Madame Katia is a rare boutique that delivers hand-made custom hats in current day Turkey, she has over 300 designs to choose from. According to the information from Madame Katia the shaped, ironed, sturdy materials used in hat making have in time left their use to lighter and easy to design, tulles that can be decorated with roses and bows. While some of the head-wear designed of velvet, satin, silk organza, crape, abraca materials can be worn as hats, some can be used as accessories for the hair. Madame Katia who wishes for her customers to be happy on the day that they would wear her hats begins the design first by asking about the shoes and hand bag to be used with it and the height and weight of the customer, then she begins her designing process. She completes sewing the hat within two days with materials imported from Italy and France upon measuring the wearer’s head. The color of the material to be used, the flowers to be placed on the side or the front, the brims wide or narrow, the puckers and the angle the hat will be carried are discussed in detail. Brides to be, guests, private party attendees, Gazi Race spectators, or the Royal Ascot spectators travelling to England surely stops at Madame Katia’s store, to consult. Madame Katia does not only provide consultancy for Istanbulites, but she gives service to callers from all over Turkey. She also designs and makes an average of 30 new hats and follows Royal weddings to keep up with trends of head-wear designs and colors. She designs hats for documentary films, theatre plays, television series, and feature films. Madame Katia hopes to turnover her business to her daughter Licha, whom she trained in the trade to continue the business to third generation. Madame Katia informs that her most dedicated supporter is her husband of 50 years Aleco. According to the information Madame Katia shares with us in the 50s the elite and confident woman that visited Istiklal Street would complete her apparel of coat and skirt with a pair of gloves, stylish hand-bag and a suitable hat for sure, however today hats have been limited to weddings, engagement parties and other private events. The recent popularity of period dramas and royal weddings have made her happy, as she informs: “Nowadays we have customers who come here with photos as they aspire to be like Kate Middleton and Meghan Markle. Hats are once again in fashion however it is very difficult to be active with the art these days as we are weakly paid for our efforts, unfortunately with the changing culture there are a few left to cherish the art. This tiny store which gave us the feeling of having travelled in time made us realize that hats were not just an element of fashion but also an important element of culture and perception. Anyone that enters this humble store will embrace not only hats and head wear but also the deep rooted, experienced life, history and clues on Istanbul…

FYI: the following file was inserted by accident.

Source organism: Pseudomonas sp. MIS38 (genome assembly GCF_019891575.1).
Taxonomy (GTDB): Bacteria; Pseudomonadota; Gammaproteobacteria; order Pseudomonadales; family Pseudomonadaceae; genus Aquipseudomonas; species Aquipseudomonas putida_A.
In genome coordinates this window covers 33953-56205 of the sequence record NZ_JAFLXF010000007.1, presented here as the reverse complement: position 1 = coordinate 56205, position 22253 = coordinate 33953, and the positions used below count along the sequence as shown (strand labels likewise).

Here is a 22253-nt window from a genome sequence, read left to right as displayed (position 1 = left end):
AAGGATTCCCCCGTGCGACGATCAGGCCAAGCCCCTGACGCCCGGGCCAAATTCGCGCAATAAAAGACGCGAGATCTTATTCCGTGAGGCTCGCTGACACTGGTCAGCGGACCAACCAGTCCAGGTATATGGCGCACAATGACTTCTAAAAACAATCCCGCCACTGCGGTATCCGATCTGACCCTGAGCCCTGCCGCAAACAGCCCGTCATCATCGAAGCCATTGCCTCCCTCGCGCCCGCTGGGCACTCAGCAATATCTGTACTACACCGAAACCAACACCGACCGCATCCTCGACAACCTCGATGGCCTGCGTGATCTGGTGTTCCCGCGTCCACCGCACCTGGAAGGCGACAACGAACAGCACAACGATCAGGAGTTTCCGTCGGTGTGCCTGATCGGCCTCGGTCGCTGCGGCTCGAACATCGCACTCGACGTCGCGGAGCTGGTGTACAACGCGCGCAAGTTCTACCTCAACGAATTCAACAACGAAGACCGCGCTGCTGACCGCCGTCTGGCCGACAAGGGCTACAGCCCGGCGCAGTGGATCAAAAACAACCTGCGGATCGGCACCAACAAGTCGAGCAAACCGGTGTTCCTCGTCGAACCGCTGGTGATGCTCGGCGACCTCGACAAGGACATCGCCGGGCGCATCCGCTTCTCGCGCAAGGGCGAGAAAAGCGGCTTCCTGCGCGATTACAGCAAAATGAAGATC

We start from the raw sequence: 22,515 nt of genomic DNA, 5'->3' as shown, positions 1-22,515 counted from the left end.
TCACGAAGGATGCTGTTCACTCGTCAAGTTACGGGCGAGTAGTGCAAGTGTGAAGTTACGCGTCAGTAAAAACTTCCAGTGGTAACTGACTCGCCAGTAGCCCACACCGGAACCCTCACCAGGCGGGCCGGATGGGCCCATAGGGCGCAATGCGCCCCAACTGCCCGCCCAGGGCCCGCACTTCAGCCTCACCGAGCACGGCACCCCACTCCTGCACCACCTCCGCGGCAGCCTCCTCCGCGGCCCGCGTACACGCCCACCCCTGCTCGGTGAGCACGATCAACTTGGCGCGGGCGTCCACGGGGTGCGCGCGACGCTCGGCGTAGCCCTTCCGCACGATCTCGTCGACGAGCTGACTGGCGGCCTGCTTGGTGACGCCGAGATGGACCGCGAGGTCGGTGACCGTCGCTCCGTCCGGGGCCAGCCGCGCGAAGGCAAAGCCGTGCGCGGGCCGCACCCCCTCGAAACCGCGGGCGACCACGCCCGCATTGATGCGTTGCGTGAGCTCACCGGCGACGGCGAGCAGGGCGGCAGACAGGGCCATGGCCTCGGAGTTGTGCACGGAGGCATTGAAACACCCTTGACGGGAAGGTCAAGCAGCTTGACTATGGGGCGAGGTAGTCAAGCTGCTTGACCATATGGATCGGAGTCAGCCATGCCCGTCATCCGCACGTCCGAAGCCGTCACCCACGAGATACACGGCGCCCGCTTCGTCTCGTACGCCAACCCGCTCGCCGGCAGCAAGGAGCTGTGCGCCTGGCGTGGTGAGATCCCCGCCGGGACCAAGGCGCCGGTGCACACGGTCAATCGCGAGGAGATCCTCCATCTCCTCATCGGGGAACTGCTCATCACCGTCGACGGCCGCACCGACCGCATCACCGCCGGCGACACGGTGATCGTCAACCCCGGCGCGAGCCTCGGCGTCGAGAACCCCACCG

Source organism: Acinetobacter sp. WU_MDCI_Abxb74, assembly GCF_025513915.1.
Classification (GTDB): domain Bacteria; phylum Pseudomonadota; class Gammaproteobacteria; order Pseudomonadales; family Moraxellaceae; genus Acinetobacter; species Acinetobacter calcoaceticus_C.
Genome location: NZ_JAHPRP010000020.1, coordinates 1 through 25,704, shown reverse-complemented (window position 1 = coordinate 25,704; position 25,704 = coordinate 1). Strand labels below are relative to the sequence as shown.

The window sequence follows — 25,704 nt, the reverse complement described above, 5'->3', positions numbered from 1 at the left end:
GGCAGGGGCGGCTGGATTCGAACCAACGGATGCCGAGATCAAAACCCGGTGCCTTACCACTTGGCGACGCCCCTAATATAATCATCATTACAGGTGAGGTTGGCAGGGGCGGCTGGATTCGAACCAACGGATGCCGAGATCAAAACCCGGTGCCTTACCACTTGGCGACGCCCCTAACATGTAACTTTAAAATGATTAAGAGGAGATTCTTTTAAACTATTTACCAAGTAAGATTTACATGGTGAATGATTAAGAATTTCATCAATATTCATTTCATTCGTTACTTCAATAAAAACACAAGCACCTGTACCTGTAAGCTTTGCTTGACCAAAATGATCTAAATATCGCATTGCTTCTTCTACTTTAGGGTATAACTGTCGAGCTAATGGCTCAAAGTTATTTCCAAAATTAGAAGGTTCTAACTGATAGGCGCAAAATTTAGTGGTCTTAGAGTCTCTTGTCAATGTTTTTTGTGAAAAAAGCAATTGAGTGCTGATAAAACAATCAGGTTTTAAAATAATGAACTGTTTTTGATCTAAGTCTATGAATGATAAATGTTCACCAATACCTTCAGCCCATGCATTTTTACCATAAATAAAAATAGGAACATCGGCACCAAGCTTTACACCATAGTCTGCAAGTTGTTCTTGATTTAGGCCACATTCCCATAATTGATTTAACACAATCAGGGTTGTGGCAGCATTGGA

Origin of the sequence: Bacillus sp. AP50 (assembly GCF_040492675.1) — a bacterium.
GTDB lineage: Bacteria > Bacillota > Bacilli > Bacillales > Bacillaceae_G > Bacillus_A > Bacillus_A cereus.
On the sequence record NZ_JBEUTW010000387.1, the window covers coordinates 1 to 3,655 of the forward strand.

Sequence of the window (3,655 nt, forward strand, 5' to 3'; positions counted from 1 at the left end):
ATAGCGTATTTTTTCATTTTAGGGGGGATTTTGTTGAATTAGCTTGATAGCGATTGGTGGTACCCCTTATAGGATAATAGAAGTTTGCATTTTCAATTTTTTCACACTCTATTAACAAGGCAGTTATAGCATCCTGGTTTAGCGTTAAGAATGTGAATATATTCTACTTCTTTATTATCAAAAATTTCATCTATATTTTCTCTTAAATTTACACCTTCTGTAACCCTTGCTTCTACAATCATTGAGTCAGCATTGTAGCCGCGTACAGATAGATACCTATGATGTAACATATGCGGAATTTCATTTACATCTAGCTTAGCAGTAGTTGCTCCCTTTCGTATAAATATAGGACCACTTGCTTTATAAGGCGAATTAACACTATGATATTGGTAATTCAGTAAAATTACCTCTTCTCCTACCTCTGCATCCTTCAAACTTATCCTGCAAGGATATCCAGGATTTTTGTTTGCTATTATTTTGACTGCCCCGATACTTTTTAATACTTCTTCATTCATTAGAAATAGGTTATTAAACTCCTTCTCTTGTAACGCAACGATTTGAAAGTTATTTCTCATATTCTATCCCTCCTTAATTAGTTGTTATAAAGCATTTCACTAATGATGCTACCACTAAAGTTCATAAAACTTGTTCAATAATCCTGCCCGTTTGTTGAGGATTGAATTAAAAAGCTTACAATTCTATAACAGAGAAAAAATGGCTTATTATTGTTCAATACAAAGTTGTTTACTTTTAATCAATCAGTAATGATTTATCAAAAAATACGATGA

The key is in Debrett’s pages
Debrett’s is a publishing house specialized on books printed regarding the Dos and Don’ts, general etiquette for the nobles and members of high society. Debrett first published “The New Peerage” in 1769 which was somewhat a “Who’s who in aristocracy” where they followed family heritage of the nobles. The book was called Debrett’s Peerage & Baronetage in time, where there were short histories of all families of nobility throughout the country. As Burke’s Peerage provides a similar service it is Debrett’s primary competitor. Beginning from 1900s Debrett began publishing a series of British Etiquette as well.

Turban and Imamah
Turban which was widely used ibythe Seljuk and Ottoman States was a headwear made of a material wrapped cotton cap. The elements that make the Turban valuable are the length of the material wrapped, the embroidery, jewellry and colors used.

Fez Head!
The tendency to follow European clothing trends began during the time of II. Mahmut. The widespread usage of the Fez also dates back to the same period. Inevitably the Fez to become widespread once palace residents started using it. Eventually it became to be the symbol of the state.

Days of Republic and the Hat Act
The Russian word hat “shapka” entered our language and daily life as a result of the White Russian influence. Russians who fled the revolution and started  living in our lands opened hat stores and stared selling to minorities. The widespread usage of hat in Turkey was only after the Hat Act announced by Ataturk in 1925. 

Kalpak is a headwear made of fur, cloth or leather with a reversed conic design. It was mainly used in Turkey, Caucasia, Iran, Russia and Middle Asia. Mustafa Kemal Ataturk is known to have deemed the use of Kalpak of importance.

According to archeological data the first hat was used  by the Egyptians. Information is that in 3200B.C. Egyptian man wore feathers on their head and the Kings had cloth headwear on their wigs and crowns. The history of the hat, which is more commonly used at Royal weddings, date back to Middle Asia Turks.

*This article was  published in the  November– December issue of Marmara Life.